Software engineers are indoctrinated to believe: "People only hate ads when they aren't relevant." This doctrine has led to over 20 years of mass data collection. It's a lie, and if more engineers dared to question it, we'd get a lot further on #privacy.
@kylerankin I'm encouraged by the new emphasis on ethics in engineering and how many engineers are starting to speak up (or vote with their feet) when companies order them to build unethical machines.
I certainly went through this indoctrination. I do think it's true that people prefer more relevant ads and find them less annoying or not annoying at all. The problem is the surveillance necessary to do it; I don't think most people understand privacy well enough to make an informed decision about what information to allow advertisers collect. I don't think they even understand what's being collected or with whom it's being shared.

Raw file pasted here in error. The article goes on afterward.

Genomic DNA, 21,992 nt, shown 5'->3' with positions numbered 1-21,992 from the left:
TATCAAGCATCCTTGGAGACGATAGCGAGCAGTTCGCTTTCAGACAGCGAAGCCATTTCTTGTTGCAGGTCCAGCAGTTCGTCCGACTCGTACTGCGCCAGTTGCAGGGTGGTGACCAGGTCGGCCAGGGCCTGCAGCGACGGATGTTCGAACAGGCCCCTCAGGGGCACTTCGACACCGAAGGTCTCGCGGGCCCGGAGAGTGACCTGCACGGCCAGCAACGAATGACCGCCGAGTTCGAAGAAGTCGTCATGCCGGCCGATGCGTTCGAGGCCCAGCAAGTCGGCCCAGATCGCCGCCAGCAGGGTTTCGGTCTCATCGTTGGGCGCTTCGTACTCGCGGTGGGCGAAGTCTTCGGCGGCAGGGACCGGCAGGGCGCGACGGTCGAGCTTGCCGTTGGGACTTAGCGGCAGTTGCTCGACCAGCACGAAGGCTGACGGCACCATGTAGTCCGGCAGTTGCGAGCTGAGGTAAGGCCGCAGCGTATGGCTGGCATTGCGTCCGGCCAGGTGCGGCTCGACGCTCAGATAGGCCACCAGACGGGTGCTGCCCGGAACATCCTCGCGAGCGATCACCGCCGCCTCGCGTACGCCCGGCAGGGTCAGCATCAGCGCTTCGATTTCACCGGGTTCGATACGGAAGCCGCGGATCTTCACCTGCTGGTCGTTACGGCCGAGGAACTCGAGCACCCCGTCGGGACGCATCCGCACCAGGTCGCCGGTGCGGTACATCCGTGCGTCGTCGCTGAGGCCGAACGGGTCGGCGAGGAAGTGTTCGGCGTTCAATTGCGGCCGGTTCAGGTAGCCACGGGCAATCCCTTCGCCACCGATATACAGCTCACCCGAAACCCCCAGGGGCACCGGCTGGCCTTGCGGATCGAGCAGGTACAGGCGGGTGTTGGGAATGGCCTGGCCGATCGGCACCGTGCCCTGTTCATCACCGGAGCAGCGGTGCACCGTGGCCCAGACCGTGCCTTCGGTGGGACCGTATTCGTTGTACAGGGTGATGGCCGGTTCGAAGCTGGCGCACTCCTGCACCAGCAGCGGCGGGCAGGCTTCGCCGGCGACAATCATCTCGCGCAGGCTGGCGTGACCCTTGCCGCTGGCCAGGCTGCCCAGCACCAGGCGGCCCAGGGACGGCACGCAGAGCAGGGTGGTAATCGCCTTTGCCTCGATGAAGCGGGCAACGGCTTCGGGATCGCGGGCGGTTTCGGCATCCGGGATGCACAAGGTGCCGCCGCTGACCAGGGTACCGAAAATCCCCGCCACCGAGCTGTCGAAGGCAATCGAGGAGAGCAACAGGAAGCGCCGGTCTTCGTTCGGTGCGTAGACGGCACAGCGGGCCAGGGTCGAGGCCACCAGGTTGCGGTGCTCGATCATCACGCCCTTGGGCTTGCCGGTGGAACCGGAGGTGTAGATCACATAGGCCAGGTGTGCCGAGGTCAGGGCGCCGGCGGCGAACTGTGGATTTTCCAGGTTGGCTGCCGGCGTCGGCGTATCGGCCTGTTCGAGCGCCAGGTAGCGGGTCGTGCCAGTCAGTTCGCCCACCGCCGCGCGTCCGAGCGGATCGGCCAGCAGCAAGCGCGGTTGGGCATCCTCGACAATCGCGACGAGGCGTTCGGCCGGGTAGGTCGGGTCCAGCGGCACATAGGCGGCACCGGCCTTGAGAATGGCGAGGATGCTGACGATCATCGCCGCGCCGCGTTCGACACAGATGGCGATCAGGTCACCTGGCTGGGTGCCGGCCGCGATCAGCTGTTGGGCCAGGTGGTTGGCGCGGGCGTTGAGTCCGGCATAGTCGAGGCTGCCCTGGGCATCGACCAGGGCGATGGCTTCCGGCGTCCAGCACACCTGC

Between intent-based and content-targeted ads and history-driven recommendations (not paid ads) where the history is voluntarily handed over and aggregated across merchants by the user, that should be plenty to both serve advertising needs and to help people find products and services they want.
@kylerankin The human mind can delude itself into believing anything to justify that fat paycheck at the end of the month.
Besides, some companies make it explicit that "if not you, there are others".
Employees all the way up to the CEO can easily justify unethical actions because the corporation is responsible for those actions and not them personally, conveniently forgetting the fact that corporations are just abstractions, not natural persons.
Actually it's not entirely false (of course your point is valid too): I remember when reading wargame magazines I liked to see ads for good games.
Of course they weren't really intrusive and they were actually relevant and quite informative (at least about the existence of the game, not necessarily of its quality, but there weren't much other ways to get informed about new games at those times)...
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